Samsung Pay now available in Australia for AMEX and Citibank card holders

Samsung Pay – Samsung's take on a mobile-driven contactless payment solution – is now live in Australia, with American Express and Citibank as the service's two launch partners. Citibank credit card holders and users with cards issued directly by American Express will be able to use select Samsung smartphones for contactless payments.

Samsung Pay is compatible with the newly released Galaxy S7 and Galaxy S7 Edge, as well as Samsung's 2015 flagships: the S6, S6 Edge, S6 Edge+, and Note 5. Samsung Pay will eventually work the company's wearables – namely the Gear S2 – but not at launch.

Samsung smartphone owners can add compatible cards to Samsung Pay through the Samsung Pay app. Steps may vary depending on who issued the card. After a card is enrolled, users are able to make contactless payments with it by tapping their phone against a payment terminal. In order to complete a transaction, users swipe up on the phone's screen (even when it's still sleeping), select their card, authenticate through the use of a PIN or their fingerprint, and then tap the phone against the terminal.

As a launch partner, American Express is offering an AUD$15 credit to card holders who spend AUD$5 or more three times via Samsung Pay.

While the majority of contactless payment solutions use payWave-style NFC technology, Samsung Pay also works with Magnetic Strip Transmission. This ensures compatibility with legacy card readers that don't support contactless payments, at least in the modern sense. Samsung says this will also benefit Australians travelling oversea to countries like America, where contactless payments are still very much in their infancy.

Samsung Pay has been available in South Korea since August last year, and in the United States since September. Australia is the fifth country where Samsung Pay has been made available, following China and Spain. The UK, Canada, and Brazil will also get Samsung Pay before the end of the year.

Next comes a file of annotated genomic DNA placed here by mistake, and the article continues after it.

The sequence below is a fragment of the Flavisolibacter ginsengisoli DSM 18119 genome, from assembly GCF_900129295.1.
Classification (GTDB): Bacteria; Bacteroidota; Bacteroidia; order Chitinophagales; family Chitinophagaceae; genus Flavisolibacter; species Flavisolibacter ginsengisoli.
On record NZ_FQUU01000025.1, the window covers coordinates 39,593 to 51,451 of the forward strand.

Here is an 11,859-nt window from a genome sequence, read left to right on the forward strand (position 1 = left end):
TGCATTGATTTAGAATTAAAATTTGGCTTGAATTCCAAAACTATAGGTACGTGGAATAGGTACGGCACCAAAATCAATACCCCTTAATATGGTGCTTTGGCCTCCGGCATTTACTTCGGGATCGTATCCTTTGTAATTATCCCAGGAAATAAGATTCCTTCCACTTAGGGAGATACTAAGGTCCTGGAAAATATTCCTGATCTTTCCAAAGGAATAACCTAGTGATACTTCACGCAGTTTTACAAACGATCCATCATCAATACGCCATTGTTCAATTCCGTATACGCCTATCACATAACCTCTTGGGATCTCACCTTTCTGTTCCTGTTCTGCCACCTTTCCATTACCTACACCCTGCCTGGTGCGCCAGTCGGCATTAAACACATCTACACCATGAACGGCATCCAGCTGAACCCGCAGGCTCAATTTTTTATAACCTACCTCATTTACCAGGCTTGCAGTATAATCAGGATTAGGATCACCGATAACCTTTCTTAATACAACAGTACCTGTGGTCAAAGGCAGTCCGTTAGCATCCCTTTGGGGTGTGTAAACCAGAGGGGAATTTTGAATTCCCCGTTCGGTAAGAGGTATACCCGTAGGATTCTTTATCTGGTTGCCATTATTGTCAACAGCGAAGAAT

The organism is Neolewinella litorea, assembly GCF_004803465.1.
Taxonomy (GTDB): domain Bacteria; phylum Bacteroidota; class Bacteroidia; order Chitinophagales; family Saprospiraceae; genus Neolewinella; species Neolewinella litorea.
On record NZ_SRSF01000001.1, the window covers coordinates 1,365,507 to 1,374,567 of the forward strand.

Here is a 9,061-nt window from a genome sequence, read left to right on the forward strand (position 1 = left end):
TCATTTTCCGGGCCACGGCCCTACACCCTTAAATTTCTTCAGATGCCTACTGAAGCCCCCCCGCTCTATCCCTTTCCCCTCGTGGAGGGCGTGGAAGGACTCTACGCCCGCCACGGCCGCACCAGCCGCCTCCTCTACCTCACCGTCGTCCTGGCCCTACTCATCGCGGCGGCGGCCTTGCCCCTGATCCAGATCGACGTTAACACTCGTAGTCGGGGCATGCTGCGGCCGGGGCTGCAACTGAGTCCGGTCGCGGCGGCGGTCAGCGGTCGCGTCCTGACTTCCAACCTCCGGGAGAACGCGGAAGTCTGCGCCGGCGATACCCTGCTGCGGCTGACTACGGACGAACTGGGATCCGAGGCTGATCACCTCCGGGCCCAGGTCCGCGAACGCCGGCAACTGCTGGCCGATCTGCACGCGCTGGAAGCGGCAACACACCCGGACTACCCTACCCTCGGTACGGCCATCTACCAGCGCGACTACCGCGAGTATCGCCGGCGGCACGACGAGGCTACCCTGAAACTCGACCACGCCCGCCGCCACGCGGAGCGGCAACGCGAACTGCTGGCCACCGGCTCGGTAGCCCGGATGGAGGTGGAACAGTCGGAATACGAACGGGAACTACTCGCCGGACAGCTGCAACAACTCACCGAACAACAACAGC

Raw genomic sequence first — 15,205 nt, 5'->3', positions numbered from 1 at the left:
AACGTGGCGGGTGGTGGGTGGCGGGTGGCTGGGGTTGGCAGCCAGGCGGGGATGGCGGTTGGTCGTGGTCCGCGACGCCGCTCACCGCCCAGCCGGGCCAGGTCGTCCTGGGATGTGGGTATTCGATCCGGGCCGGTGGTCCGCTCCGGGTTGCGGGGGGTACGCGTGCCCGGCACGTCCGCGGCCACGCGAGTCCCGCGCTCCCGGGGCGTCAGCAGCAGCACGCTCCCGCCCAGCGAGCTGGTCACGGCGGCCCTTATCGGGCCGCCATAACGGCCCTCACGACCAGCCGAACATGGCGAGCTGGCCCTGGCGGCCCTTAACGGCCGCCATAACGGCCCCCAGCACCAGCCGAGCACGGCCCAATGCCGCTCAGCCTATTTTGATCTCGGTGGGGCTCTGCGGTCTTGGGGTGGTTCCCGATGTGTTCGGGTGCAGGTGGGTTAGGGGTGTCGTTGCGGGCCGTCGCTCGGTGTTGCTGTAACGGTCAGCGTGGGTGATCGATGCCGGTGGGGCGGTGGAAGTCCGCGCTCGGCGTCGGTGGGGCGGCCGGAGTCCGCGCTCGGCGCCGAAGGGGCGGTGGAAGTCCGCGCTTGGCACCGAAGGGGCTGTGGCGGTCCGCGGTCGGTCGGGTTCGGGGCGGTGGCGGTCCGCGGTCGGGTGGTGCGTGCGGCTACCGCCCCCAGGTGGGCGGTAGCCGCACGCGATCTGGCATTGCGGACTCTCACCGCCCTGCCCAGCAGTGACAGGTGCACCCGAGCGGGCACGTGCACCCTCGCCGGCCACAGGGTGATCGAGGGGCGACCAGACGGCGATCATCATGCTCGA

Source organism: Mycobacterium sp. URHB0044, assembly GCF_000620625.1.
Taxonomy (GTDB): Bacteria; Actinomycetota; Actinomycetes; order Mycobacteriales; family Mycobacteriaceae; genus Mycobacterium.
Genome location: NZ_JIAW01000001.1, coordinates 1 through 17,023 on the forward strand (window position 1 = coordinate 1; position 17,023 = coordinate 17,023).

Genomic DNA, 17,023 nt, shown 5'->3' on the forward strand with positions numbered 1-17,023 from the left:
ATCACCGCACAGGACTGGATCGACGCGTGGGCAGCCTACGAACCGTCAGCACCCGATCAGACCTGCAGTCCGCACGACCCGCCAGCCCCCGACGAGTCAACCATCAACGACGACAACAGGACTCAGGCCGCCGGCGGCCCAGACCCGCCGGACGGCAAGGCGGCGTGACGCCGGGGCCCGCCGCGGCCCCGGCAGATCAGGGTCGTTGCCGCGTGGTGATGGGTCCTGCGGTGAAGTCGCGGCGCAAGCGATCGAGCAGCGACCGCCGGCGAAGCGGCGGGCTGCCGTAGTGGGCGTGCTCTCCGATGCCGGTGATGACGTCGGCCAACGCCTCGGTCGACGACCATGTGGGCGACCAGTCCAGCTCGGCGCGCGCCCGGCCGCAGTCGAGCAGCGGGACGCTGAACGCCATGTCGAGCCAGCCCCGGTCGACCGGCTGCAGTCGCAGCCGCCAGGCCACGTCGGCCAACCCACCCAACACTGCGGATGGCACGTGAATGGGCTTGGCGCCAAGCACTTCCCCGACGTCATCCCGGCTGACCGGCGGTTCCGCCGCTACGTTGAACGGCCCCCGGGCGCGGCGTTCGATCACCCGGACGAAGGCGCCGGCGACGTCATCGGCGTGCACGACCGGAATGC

Samsung Pay will also be compatible with loyalty cards and gift cards in the near future. Internationally, over 200 merchants offer in-app purchases for gift cards, which one can either buy for oneself, or send to a friend via email. If sent via email, the gift card doesn't require Samsung Pay to use. This has also facilitated promotions such as "make 10 payments with Samsung Pay to receive a $10 gift card". Local merchants have yet to jump on board.

Samsung might be facing off against Apple Pay when it launches in Australia, but Android Pay – Google's contactless solution – will almost certainly pose a much greater threat locally. Slated for launch in the first half of the year, Android Pay will work with any NFC-enabled Android smartphone running KitKat or better.

MasterCard and Visa debit cards issued by ANZ (who now also support Apple Pay), Westpac, the Bank of Melbourne, Bank SA, Bendigo Bank, Cuscal, ING Direct, Macquarie, and St. George will all be supported, leaving Commonwealth Bank and NAB as two major omissions. Commonwealth does however offer its own NFC-enabled tap and pay solution via its Android app.

In addition to Samsung Pay's ability to work with non-contactless terminals, Samsung says hardware and software integration is one the service's key benefits. Samsung Pay is built into a phone's hardware, and makes use of the company's KNOX security platform. KNOX will disable Samsung Pay if detects on the phone. Users are also able to remotely disable Samsung Pay via their web browser if they lose their phone.

As with Apple Pay and Android Pay, Samsung Pay offers tokenised transactions. Rather than sharing card data with a merchant, Samsung Pay creates a one-time account number for each payment a user makes.

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